Every year, along with wet skies and yellow leaves, fall brings the end of frivolous sunny days and the onslaught of back to school—that sense that it’s time to get serious again. It’s a deeply ingrained impulse that I’ve just recognized as one source of my restlessness. I’m feeling an unfamiliar lack of a sense of purpose lately.
But of course it goes much deeper than that too. Having been driven for almost 50 years by the voice in my head: be financially responsible, take care of your family, accomplish something—I’m very lucky to be at that intersection of not needing to work so hard, but wanting to work at something more meaningful. (I use the word purposely, “meaning” being a very personal construct). Not that I’m alone in this—at the trailing end of the boomer generation, we’re all noisily figuring out what it means to “retire.”
And, Bruce and I are also sort of mid-transition back to “normal life”. (Whoa, too much “quotations” use here.) After a year and a half of job-quitting, suburban house-selling, and living on the road, we’re now finished with downsized in-city house hunting and are getting ready to move back to Seattle. (Way over hyphen-using too!) But meanwhile, we’re living in a beach cabin with none of our usual at-home occupations. So it feels a little limbo-like (I can’t seem to help myself).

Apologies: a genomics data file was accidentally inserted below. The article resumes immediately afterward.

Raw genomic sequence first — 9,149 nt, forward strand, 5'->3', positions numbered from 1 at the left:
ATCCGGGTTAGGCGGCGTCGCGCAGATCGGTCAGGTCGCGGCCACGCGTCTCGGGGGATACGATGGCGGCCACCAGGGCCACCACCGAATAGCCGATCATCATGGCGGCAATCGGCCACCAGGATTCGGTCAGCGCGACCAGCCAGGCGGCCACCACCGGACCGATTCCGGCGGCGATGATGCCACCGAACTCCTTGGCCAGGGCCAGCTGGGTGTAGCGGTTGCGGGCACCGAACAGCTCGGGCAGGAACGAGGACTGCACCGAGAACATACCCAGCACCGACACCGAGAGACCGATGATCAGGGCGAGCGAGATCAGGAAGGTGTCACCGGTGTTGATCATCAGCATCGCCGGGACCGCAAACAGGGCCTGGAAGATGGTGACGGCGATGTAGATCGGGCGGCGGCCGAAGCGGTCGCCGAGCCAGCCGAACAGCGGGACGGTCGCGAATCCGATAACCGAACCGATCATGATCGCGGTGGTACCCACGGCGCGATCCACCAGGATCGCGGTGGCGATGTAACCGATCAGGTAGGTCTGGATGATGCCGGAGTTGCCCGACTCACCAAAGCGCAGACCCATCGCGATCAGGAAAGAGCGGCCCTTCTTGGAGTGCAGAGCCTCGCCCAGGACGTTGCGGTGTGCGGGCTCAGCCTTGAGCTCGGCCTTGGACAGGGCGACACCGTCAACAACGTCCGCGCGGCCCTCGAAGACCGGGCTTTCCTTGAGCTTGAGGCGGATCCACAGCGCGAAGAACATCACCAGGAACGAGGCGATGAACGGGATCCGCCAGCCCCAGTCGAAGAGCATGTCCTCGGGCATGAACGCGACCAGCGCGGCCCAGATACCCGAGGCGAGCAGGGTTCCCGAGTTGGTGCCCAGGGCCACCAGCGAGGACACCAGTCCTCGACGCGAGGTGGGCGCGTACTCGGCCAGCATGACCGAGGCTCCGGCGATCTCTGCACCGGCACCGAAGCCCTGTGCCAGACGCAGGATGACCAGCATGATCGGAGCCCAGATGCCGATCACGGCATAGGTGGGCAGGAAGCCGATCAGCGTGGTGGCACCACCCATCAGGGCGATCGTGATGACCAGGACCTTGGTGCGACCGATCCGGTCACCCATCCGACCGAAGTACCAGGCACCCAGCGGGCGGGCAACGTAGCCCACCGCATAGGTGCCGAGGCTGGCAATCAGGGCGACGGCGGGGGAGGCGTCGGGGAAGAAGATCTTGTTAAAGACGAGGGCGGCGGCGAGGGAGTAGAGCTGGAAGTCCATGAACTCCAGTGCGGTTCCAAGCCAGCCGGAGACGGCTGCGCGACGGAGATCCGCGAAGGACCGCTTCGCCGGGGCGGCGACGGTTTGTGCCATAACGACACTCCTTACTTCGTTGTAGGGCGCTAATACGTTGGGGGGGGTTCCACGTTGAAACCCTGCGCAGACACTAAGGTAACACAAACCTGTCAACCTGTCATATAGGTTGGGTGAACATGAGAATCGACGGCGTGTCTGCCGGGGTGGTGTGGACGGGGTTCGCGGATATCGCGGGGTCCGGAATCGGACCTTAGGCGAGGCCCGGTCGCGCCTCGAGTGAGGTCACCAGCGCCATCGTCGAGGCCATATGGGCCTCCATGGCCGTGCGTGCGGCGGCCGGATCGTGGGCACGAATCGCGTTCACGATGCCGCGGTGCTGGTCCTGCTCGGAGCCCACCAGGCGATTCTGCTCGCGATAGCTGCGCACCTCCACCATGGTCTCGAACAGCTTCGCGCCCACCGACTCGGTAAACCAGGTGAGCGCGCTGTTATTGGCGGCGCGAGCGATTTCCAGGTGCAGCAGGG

All of which is driving me to join the local Y, spend too much time online shopping for house furnishings (it’s really fun), feel guilty about reading the news on my phone for an hour or two in the morning, and still find time to naval gaze about my purpose.
I‘ve written before about my deep curiosity about real life in the South, which has seemed foreign to this west coast native—about the confederate flag; about the residual effects of slavery and the civil war; about present day attitudes on race. As we spent time in the South over the past year, we dug for a better understanding of many of these events and issues, but of course we were mostly scratching through the topsoil around some deep-rooted prejudices.
And while I used to think of these as Southern attitudes, the 14 months we were meandering the country saw Ferguson and Baltimore, Staten Island, Chicago, and many other cities around the country convulsed over police shootings of unarmed black young men (and a few women).
Through our explorations, and as we absorbed the news around us, I’ve become increasingly clear that social justice issues are where I am driven. I care about promoting civil rights and civil liberties, voting rights and reproductive freedom, and I’m putting a stake in the ground: these are going to be central to my sense of purpose.
Having been pretty single-minded about work, I’ve long put off getting involved in these issues beyond the occasional donation, sharing the occasional news article or tweet. What an incredible luxury it is to think about what I really care about. What an amazing privilege it will be to just do it.